A psychologically intriguing whodunit in the guise of a giant chess game now extended thru Nov. 22nd


Sean Borderes and David Siciliano




By Joel Benjamin


The Black Book, written and directed by Phil Blechman at the Sargent Theatre, is a mind-bogglingly circuitous journey into the heart and soul of a college student. Did he, or did he not, commit suicide? Staged on a large chessboard designed by Ann Beyersdorfer, The Black Book moves with breathtaking speed through multiple mini-scenes, often overlapping, which finally coalesce into an actual cat-and-mouse chess game that  ingeniously ties up all the loose ends.


Joe Reece and Haley Dean

Arthur Chase (Gabe Templin), a novice poetry teacher shares a student’s poem first with the friend who helped get him the job, Axel Cooper (Sean Borderes) and then with the school psychologist, Julie Edwards (Margy Love). Gradually it emerges that the student poet, Collin Archer, may be suicidal.

Collin (David Siciliano), the character whose fate drives The Black Book, often speaks directly to the audience, sitting apart from the turmoil on the stage as an observer. Where he is—or even if he is alive—is unclear.   He does have a friend, Michael Andrews (Joe Reece) who seems to be having problems with his girlfriend, Nicole (Haley Dean), adding a hint of normalcy to the proceedings. Throughout the play a mysterious pale figure, C.C. (Antonieta Pereira), dressed in an unbuckled straitjacket, wanders about ghostlike until her back story is revealed in the long chess game that is the climax of the play.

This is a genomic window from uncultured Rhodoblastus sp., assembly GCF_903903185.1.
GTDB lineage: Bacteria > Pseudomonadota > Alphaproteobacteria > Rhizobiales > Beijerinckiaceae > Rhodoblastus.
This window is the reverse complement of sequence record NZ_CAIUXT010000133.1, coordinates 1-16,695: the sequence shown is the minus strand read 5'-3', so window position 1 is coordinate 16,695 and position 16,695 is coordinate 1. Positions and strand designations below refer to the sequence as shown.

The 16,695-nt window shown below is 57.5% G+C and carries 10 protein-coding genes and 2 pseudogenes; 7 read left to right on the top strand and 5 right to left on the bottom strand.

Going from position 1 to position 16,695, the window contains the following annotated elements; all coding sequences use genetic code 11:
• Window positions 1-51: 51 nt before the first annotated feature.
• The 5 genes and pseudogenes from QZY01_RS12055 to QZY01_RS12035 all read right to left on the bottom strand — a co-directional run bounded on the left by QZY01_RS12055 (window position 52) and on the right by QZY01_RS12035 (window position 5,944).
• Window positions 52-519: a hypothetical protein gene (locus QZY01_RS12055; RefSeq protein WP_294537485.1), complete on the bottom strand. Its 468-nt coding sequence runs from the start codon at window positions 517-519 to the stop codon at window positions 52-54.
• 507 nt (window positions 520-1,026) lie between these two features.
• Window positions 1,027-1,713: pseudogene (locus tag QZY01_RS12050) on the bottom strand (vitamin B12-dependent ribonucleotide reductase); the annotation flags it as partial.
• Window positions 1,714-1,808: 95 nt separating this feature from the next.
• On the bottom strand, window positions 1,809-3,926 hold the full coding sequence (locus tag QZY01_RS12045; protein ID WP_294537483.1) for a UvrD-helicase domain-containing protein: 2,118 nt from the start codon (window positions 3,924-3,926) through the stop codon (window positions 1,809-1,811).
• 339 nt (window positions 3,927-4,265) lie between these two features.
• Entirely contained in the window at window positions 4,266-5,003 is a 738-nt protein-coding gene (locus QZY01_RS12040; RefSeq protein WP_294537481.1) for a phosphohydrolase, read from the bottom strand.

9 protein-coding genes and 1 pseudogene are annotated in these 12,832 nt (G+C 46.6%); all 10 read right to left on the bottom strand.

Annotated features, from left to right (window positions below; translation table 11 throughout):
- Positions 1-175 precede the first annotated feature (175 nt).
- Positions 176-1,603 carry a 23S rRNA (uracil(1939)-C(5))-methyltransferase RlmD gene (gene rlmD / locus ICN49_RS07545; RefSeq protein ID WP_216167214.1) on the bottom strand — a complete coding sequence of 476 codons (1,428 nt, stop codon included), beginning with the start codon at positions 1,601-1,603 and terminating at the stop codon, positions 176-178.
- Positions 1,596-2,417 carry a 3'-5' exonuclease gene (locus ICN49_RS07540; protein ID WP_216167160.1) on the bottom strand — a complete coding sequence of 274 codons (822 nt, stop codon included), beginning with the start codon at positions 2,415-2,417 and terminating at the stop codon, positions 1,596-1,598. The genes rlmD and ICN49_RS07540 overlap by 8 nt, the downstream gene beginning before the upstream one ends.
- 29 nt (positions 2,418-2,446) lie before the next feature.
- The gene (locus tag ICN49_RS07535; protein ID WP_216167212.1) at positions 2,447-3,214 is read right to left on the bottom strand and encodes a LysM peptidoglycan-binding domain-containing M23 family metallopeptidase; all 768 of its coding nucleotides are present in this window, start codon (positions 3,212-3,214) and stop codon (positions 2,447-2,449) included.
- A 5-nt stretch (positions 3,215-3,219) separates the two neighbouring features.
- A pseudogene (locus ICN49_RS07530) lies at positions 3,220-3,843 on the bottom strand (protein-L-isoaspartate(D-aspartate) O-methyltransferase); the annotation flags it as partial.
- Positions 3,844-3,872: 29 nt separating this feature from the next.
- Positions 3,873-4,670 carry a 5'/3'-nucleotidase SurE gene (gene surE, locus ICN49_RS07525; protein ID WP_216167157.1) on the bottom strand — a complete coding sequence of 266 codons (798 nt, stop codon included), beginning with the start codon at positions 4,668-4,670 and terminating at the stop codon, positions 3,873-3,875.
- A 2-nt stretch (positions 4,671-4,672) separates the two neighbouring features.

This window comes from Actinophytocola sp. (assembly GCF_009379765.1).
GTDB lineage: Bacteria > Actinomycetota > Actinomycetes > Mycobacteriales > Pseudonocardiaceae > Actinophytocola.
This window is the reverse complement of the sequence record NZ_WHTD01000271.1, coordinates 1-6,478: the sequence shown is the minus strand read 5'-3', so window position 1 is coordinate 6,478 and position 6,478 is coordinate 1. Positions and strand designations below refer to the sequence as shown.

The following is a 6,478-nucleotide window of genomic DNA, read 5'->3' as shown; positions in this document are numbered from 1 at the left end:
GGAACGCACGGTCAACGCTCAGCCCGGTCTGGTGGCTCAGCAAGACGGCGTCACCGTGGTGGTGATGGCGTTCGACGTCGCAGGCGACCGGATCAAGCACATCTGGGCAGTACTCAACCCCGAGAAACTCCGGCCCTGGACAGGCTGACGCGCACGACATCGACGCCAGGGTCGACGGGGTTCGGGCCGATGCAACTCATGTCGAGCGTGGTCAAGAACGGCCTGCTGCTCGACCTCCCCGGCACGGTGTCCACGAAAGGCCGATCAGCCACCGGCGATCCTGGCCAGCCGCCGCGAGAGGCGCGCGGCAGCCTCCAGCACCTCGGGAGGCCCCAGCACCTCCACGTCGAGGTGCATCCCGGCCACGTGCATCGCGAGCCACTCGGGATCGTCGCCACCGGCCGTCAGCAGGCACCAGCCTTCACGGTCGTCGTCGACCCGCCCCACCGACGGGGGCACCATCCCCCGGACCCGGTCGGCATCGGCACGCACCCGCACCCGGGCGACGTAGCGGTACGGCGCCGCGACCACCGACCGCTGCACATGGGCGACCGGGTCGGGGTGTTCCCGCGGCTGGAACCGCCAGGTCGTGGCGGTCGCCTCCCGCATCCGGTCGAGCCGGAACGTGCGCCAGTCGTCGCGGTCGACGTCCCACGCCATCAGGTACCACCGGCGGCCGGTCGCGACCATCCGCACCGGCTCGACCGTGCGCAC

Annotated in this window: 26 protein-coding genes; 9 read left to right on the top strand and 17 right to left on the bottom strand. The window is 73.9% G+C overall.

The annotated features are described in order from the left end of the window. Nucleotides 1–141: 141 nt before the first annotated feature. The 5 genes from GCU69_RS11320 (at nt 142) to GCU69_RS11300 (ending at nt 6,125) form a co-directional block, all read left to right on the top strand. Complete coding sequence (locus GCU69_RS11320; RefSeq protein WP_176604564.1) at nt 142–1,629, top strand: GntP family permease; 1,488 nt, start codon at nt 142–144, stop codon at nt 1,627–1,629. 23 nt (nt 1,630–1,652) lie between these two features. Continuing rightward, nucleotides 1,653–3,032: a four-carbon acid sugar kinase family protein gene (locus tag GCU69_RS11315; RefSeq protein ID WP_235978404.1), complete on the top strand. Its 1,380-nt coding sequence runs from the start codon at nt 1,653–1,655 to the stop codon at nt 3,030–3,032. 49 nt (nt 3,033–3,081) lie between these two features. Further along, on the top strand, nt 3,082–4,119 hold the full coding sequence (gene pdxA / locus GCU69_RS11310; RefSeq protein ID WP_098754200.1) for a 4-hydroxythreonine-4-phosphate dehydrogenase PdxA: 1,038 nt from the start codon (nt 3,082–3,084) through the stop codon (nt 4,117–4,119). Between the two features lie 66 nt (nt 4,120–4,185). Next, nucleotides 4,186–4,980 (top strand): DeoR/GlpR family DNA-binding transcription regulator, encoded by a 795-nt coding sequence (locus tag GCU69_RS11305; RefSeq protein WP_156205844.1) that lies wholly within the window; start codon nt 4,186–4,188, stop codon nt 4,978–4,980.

Gabe Templin, Sean Borderes, David Siciliano

And, of course, there’s the titular black book in which Collin has written his most intimate thoughts and feelings. It’s the key to solving the mystery.

The intriguing way all these seemingly disparate elements come together in the denouement makes for a satisfying, very involving evening in the theatre.

Mr. Blechman has a good ear for the language of each of his characters and a great spatial sense, taking the action up the aisles of the intimate theatre. He is helped by Ms. Beyersdorfer’s set, Jennifer O’Brien’s casual costumes, Christopher Marc’s sound design (featuring punctuating clicks and pops) and Susannah Baron’s mood and space-enhancing lighting.

The entire cast—completed by Catie Humphreys—becomes a great ensemble, totally in synch with each other. That they are also great looking takes nothing away from their acting talent.


The Black Book (through November 22, 2015)

Sargent Theatre at the American Theatre of Actors

314 West 54th Street, between 8th and 9th Avenues, New York, New York

Tickets: 212-581-3044 or www.theblackbook.nyc

Running time: 100 minutes, no intermission